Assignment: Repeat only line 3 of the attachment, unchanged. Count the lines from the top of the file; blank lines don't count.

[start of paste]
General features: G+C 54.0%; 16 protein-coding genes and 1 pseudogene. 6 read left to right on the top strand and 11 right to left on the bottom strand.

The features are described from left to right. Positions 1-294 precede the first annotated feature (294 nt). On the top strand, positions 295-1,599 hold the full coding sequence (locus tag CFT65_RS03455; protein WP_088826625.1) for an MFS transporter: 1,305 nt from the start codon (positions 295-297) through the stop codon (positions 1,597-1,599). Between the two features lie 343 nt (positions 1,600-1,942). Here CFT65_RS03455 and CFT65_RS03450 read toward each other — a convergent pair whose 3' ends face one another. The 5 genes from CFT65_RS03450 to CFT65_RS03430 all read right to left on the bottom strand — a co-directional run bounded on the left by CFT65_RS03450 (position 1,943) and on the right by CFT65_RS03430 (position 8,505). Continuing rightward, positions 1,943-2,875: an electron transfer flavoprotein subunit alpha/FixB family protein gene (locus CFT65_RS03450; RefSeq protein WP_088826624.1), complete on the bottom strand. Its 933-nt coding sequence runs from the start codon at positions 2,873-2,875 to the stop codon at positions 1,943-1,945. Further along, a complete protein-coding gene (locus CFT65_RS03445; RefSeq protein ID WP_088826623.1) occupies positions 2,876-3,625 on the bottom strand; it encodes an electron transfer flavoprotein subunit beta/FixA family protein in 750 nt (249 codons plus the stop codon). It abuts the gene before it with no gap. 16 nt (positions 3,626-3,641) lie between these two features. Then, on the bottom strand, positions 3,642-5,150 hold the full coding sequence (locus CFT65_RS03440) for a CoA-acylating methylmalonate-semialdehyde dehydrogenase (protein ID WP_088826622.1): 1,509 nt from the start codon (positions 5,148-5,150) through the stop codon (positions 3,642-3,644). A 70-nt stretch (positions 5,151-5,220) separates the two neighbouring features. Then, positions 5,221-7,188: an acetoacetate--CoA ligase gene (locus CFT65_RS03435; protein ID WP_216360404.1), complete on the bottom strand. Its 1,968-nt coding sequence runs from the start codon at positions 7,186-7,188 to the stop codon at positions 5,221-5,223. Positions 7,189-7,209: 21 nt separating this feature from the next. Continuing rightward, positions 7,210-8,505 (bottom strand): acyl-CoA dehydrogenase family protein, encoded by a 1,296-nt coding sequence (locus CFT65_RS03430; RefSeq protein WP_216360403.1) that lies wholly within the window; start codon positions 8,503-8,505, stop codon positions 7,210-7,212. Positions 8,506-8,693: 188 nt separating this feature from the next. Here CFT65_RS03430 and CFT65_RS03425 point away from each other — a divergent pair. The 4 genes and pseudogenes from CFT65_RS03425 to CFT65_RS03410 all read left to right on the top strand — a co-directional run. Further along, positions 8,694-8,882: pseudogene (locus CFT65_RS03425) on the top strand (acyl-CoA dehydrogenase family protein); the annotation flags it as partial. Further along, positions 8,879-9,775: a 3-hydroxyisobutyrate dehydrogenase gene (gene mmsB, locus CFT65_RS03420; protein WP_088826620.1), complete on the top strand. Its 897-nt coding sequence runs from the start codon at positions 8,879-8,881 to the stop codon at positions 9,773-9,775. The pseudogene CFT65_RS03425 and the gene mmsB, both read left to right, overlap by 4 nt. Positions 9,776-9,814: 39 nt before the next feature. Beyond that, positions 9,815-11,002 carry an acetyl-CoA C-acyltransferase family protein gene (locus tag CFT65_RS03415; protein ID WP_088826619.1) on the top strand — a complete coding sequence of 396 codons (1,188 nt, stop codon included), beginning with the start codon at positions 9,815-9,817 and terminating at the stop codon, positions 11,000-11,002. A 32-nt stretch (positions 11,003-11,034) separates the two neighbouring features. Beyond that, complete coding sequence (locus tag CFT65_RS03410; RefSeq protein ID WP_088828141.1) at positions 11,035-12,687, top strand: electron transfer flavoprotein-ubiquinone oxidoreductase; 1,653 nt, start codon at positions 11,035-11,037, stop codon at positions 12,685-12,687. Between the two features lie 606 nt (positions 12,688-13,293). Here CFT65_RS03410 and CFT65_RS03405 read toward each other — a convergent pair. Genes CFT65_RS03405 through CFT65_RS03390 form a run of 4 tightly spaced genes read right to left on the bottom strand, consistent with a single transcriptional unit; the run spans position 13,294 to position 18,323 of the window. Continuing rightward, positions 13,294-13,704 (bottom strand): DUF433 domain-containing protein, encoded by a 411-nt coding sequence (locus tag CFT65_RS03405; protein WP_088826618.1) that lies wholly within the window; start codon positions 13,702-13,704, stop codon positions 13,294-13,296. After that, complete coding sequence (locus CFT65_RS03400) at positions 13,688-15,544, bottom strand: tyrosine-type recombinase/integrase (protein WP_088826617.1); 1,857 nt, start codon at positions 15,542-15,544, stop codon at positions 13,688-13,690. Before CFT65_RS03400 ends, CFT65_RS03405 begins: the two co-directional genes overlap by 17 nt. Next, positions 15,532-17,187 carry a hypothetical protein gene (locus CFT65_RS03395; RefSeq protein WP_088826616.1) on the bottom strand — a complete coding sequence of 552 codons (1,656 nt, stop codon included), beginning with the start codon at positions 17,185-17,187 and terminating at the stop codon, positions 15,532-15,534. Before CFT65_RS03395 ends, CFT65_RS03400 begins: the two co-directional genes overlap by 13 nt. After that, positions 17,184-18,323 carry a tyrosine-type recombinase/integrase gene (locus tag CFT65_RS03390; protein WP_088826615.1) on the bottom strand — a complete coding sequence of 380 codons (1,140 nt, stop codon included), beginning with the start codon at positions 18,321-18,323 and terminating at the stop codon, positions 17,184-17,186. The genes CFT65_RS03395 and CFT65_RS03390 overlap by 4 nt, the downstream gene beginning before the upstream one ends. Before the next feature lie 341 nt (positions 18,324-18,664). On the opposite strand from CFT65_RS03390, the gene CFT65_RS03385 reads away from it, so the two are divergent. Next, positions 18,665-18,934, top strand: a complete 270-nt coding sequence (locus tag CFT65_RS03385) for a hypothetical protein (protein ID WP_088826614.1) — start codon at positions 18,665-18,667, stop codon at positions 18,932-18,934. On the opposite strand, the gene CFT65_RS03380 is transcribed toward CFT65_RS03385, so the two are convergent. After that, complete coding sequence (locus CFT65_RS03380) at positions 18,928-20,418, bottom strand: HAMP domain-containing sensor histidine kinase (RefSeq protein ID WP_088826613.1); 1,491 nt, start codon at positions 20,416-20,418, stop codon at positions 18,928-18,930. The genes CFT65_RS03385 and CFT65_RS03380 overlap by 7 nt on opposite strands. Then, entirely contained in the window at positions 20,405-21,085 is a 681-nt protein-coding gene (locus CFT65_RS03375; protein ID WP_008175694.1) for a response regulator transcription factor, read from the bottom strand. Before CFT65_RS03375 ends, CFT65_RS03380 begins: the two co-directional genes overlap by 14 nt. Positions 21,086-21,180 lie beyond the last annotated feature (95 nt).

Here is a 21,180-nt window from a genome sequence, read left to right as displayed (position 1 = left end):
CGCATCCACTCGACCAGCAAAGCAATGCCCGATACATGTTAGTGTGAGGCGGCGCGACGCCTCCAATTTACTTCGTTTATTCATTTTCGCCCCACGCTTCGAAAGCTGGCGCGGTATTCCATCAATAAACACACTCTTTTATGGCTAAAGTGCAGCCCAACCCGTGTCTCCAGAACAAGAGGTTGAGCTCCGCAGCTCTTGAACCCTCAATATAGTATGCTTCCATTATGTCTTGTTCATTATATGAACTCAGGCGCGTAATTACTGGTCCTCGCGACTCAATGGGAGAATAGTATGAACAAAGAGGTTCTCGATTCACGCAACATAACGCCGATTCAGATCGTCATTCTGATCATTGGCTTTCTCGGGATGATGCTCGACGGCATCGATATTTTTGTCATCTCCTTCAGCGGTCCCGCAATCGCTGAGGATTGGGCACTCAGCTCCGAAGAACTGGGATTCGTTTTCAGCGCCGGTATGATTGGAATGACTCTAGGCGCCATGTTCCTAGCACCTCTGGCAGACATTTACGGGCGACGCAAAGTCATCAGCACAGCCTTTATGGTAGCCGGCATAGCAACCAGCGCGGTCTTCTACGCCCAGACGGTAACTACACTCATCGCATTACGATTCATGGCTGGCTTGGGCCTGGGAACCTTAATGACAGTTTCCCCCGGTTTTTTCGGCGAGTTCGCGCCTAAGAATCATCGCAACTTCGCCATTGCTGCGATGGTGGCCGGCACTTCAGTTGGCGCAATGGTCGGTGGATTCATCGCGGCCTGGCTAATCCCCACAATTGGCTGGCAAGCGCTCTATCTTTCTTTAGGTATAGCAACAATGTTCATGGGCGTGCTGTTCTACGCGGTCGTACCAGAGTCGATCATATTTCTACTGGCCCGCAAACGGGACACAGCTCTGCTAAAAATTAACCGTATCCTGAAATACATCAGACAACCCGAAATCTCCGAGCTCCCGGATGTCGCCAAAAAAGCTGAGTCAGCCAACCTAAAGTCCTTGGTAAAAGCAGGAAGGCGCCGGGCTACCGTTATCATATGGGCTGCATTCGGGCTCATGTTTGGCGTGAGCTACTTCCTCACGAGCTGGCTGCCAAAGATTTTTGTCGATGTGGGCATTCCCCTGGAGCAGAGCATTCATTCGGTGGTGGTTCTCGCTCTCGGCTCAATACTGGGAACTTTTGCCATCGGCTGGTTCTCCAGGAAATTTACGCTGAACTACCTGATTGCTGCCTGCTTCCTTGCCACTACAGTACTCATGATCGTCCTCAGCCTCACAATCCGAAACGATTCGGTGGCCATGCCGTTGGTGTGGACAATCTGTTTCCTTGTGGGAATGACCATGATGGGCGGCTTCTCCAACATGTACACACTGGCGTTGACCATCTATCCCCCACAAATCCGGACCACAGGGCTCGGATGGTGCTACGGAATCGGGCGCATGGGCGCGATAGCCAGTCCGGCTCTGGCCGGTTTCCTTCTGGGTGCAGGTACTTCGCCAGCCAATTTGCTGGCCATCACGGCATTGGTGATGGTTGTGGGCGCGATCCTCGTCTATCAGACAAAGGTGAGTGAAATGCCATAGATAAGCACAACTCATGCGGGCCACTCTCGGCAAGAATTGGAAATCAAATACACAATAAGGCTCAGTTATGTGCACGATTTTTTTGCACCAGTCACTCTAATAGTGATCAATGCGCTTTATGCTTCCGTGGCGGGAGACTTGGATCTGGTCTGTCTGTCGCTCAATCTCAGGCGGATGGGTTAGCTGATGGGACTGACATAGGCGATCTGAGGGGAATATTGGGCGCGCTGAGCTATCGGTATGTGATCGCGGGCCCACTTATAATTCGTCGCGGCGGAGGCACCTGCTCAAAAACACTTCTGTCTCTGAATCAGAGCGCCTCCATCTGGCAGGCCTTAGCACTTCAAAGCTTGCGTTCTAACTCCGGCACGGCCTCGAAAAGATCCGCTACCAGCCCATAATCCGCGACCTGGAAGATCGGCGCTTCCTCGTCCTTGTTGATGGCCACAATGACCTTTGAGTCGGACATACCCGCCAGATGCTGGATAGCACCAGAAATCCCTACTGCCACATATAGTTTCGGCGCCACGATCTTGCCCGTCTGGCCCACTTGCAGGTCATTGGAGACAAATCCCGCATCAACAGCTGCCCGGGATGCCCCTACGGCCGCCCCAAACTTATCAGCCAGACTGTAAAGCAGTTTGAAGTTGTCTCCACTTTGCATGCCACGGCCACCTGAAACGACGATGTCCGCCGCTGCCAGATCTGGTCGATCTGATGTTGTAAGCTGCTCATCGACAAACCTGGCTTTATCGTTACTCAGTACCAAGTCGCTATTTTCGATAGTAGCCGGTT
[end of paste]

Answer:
Here is a 21,180-nt window from a genome sequence, read left to right as displayed (position 1 = left end):